Americans in rural areas are more likely to die from preventable causes than their urban counterparts, according to a report from the CDC. Researchers at the agency used national mortality data to calculate potentially preventable deaths in people under 80 years old between 2010 and 2017 for the five leading causes of death in the U.S.:
- Heart disease
- Unintentional injuries (accidents)
- Chronic respiratory diseases (such as COPD)
Compared with the most urban counties or urban fringe areas (suburbs), the most rural counties hadsubstantially higher proportions of deaths that were deemed potentially preventable across all five causes. The gap was especially pronounced for deaths from cancer (22 percent potentially preventable in the most rural counties in 2017 versus 3 percent in the most urban counties) and respiratory diseases (57 percent in the most rural counties versus 13 percent in the most urban counties).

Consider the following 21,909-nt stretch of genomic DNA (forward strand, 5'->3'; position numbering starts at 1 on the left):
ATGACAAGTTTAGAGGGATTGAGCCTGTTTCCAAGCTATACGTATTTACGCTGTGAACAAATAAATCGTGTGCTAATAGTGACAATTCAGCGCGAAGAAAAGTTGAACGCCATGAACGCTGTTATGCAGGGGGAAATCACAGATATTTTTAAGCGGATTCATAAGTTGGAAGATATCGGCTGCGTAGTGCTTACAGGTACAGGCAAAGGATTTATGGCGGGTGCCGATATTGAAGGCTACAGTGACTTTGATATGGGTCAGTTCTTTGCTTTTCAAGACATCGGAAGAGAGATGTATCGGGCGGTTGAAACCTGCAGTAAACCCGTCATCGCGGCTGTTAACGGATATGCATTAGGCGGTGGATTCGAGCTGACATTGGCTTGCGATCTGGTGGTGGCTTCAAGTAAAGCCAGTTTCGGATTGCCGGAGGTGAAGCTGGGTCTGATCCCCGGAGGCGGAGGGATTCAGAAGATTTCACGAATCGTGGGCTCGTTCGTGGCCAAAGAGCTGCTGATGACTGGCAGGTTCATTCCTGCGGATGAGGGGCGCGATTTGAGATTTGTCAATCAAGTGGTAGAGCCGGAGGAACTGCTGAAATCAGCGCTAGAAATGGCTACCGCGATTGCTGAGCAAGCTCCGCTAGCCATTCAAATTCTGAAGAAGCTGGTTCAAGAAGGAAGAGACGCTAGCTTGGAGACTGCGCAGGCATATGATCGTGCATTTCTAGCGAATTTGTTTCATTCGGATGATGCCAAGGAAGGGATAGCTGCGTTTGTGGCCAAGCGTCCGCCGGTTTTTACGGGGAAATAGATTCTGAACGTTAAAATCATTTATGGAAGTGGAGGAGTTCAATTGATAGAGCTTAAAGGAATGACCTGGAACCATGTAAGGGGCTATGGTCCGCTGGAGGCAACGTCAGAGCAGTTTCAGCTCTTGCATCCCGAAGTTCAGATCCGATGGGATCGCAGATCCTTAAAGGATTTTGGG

One reason for the disparities is that several key risk factors, including cigarette smoking, high blood pressure, and obesity, are more prevalent in rural areas. In addition, rural areas have fewer physicians and other medical resources.
This article first appeared in the UC Berkeley Wellness Letter.